Last-lap Verstappen crash hands Hamilton dramatic pole for Saudi Arabian GP – iNews

Max Verstappen was flying into pole position but a crash in the dying moments of his final qualifying lap means it will be advantage Lewis Hamilton going into Sunday’s Saudi Arabian Grand Prix.
A dramatic Saturday saw Hamilton escape a penalty and then beat title rival Verstappen to pole for the inaugural race in Jeddah, with Valterri Bottas making it a Mercedes 1-2 on the front row.
With the race for the drivers’ championship going down to the wire, Hamilton’s pole in the penultimate race offers the seven-time world champion the perfect opportunity to close the gap on leader Verstappen, who will start the GP in third.
Verstappen looked set to post the fastest lap, but he collided into the wall, sparking dramatic scenes in the paddock, and potentially damaging his gearbox in what could be a major blow to his title chances.
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Earlier, Hamilton had complained about “no grip” in Q2 when posting times 0.7 seconds behind Verstappen, but he eventually went around in 1:27.712 as Daniel Ricciardo, Kimi Raikkonen, Fernando Alonso, George Russell and Carlos Sainz dropped out ahead of the final stage of qualifying.
Sainz endured a torrid qualifying, spinning out of control in the middle sector as his rear wing clipped the barrier before dubbing his car “undriveable” over the radio.
In Q3, Hamilton made an error when oversteering in his first lap as teammate Bottas set the early pace.
Race starts 5.30pm GMT on Sunday
A 1:28.035 put Hamilton on top initially, but in his flying lap Verstappen posted 1:27.653 to go 0.382 seconds quicker.
“I need a tow,” Verstappen then said over the radio, despite being on provisional pole, although that position then went to Hamilton with the Mercedes driver recording 1:27.511.
Verstappen then seemingly went wide and almost touched the wall in the dying moments of qualifying, but he was still on track to top the standings – right until he missed an apex and went into the wall.


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“It’s of course terrible,” Verstappen, who was unhurt, said afterwards.
“In general it was a good qualifying, I knew the pace was there and it showed at the end. I don’t really understand what happened but I locked up, I still tried to keep the car on track and keep going but clipped the rear and had to stop.
“P3 is of course a bit disappointing knowing what lap I was on. But nevertheless it shows the car is quick and let’s see what we can do at the end of the race.”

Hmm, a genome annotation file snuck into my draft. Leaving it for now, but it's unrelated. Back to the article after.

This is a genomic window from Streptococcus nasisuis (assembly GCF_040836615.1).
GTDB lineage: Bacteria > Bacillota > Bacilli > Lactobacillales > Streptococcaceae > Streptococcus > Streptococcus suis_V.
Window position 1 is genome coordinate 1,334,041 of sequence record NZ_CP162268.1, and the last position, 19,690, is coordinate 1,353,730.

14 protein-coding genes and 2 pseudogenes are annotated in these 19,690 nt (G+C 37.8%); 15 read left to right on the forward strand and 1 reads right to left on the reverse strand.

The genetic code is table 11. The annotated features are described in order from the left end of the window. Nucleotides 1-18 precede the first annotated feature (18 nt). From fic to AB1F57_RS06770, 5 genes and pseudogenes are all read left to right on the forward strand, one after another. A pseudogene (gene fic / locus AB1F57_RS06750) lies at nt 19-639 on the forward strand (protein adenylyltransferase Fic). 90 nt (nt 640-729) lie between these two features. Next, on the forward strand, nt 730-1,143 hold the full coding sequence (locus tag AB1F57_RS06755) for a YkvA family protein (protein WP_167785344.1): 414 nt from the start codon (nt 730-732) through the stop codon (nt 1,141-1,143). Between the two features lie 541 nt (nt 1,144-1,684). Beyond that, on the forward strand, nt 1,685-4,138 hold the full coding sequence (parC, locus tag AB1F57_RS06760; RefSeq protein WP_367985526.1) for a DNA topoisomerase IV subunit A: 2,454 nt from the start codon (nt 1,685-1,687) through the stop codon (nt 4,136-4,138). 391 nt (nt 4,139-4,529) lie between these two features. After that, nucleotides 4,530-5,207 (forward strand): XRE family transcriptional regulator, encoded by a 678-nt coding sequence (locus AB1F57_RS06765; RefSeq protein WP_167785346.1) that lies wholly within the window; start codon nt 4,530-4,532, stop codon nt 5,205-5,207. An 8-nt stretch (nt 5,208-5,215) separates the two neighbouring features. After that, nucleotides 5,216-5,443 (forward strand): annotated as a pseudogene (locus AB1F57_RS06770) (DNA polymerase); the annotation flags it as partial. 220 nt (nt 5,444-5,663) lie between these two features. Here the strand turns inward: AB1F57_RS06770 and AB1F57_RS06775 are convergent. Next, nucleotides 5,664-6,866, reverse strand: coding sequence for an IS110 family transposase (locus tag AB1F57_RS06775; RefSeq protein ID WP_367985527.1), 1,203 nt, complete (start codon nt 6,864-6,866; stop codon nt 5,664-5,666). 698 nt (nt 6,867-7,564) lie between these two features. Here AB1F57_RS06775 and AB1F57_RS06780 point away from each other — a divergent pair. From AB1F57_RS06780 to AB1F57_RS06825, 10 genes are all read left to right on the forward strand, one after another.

Red Bull boss Christian Horner added to Sky Sports F1: “That was looking like the lap of the year. It’s a great shame, he just grabbed the front into the last corner, he tried to keep the momentum… and unfortunately he run out of road.
“It’s pretty brutal. Let’s hope the gearbox isn’t broken. He’ll be frustrated, I’m sure. He knows what a good lap it was. He just needs to put that behind him. He knows what can still happen in the race.
“It was a mighty mighty lap. We’re in the back foot here and he was pulling something very special out the bag.
“Hopefully it’s not a gearbox penalty because that would be especially brutal.”
Sunday 5 December
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Earlier in the day, Hamilton escaped a penalty following two incidents during Free Practice 3, in which Verstappen set the pace.
Hamilton was summoned to meet the stewards just before qualifying after it was alleged he failed to slow down under double-waved yellow flags – a matter Verstappen was penalised for in Qatar – as well as blocking Haas’ Nikita Mazepin.
However, Hamilton was cleared of any wrongdoing in the yellow-flag incident, with stewards revealing the light panel was activated accidentally – and for under a second.
Mercedes were however handed a €25,000 (£21,400) fine when blamed for their role in Hamilton impeding Mazepin at Turn 8.
“It is the driver’s ultimate responsibility to avoid impeding,” the stewards said. “For this circuit the driver must depend upon the team to communicate efficiently. This did not happen in this case and accordingly the penalty for the competitor is imposed.”
World drivers’ championship:
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